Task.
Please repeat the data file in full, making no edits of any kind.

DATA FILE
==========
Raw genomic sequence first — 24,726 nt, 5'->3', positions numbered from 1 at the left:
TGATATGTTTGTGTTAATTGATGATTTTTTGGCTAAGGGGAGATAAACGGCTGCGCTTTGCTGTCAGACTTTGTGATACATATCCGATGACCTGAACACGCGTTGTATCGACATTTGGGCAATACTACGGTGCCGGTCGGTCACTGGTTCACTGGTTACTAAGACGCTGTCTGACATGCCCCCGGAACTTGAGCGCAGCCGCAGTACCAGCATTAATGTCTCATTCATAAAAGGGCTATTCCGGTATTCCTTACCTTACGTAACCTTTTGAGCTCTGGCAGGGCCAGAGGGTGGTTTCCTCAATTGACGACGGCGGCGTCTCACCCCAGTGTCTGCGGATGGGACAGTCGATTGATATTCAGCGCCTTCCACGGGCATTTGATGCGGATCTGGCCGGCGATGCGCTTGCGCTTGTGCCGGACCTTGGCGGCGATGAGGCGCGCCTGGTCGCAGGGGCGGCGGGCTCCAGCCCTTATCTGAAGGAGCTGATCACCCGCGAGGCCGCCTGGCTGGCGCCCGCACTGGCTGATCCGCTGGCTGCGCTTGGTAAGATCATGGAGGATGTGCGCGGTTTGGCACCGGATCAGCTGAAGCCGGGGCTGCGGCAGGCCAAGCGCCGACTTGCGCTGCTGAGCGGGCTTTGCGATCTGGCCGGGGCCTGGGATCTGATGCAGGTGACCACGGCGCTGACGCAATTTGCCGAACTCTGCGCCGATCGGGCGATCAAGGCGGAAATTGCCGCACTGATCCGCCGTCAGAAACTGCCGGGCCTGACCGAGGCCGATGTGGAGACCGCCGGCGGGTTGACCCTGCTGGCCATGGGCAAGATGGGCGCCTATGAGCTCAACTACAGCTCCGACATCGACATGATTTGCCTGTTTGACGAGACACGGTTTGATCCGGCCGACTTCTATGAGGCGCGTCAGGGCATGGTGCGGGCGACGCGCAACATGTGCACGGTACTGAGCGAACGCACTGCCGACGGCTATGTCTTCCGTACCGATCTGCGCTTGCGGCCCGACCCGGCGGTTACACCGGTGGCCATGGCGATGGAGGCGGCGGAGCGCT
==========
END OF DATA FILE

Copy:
Raw genomic sequence first — 24,726 nt, 5'->3', positions numbered from 1 at the left:
TGATATGTTTGTGTTAATTGATGATTTTTTGGCTAAGGGGAGATAAACGGCTGCGCTTTGCTGTCAGACTTTGTGATACATATCCGATGACCTGAACACGCGTTGTATCGACATTTGGGCAATACTACGGTGCCGGTCGGTCACTGGTTCACTGGTTACTAAGACGCTGTCTGACATGCCCCCGGAACTTGAGCGCAGCCGCAGTACCAGCATTAATGTCTCATTCATAAAAGGGCTATTCCGGTATTCCTTACCTTACGTAACCTTTTGAGCTCTGGCAGGGCCAGAGGGTGGTTTCCTCAATTGACGACGGCGGCGTCTCACCCCAGTGTCTGCGGATGGGACAGTCGATTGATATTCAGCGCCTTCCACGGGCATTTGATGCGGATCTGGCCGGCGATGCGCTTGCGCTTGTGCCGGACCTTGGCGGCGATGAGGCGCGCCTGGTCGCAGGGGCGGCGGGCTCCAGCCCTTATCTGAAGGAGCTGATCACCCGCGAGGCCGCCTGGCTGGCGCCCGCACTGGCTGATCCGCTGGCTGCGCTTGGTAAGATCATGGAGGATGTGCGCGGTTTGGCACCGGATCAGCTGAAGCCGGGGCTGCGGCAGGCCAAGCGCCGACTTGCGCTGCTGAGCGGGCTTTGCGATCTGGCCGGGGCCTGGGATCTGATGCAGGTGACCACGGCGCTGACGCAATTTGCCGAACTCTGCGCCGATCGGGCGATCAAGGCGGAAATTGCCGCACTGATCCGCCGTCAGAAACTGCCGGGCCTGACCGAGGCCGATGTGGAGACCGCCGGCGGGTTGACCCTGCTGGCCATGGGCAAGATGGGCGCCTATGAGCTCAACTACAGCTCCGACATCGACATGATTTGCCTGTTTGACGAGACACGGTTTGATCCGGCCGACTTCTATGAGGCGCGTCAGGGCATGGTGCGGGCGACGCGCAACATGTGCACGGTACTGAGCGAACGCACTGCCGACGGCTATGTCTTCCGTACCGATCTGCGCTTGCGGCCCGACCCGGCGGTTACACCGGTGGCCATGGCGATGGAGGCGGCGGAGCGCT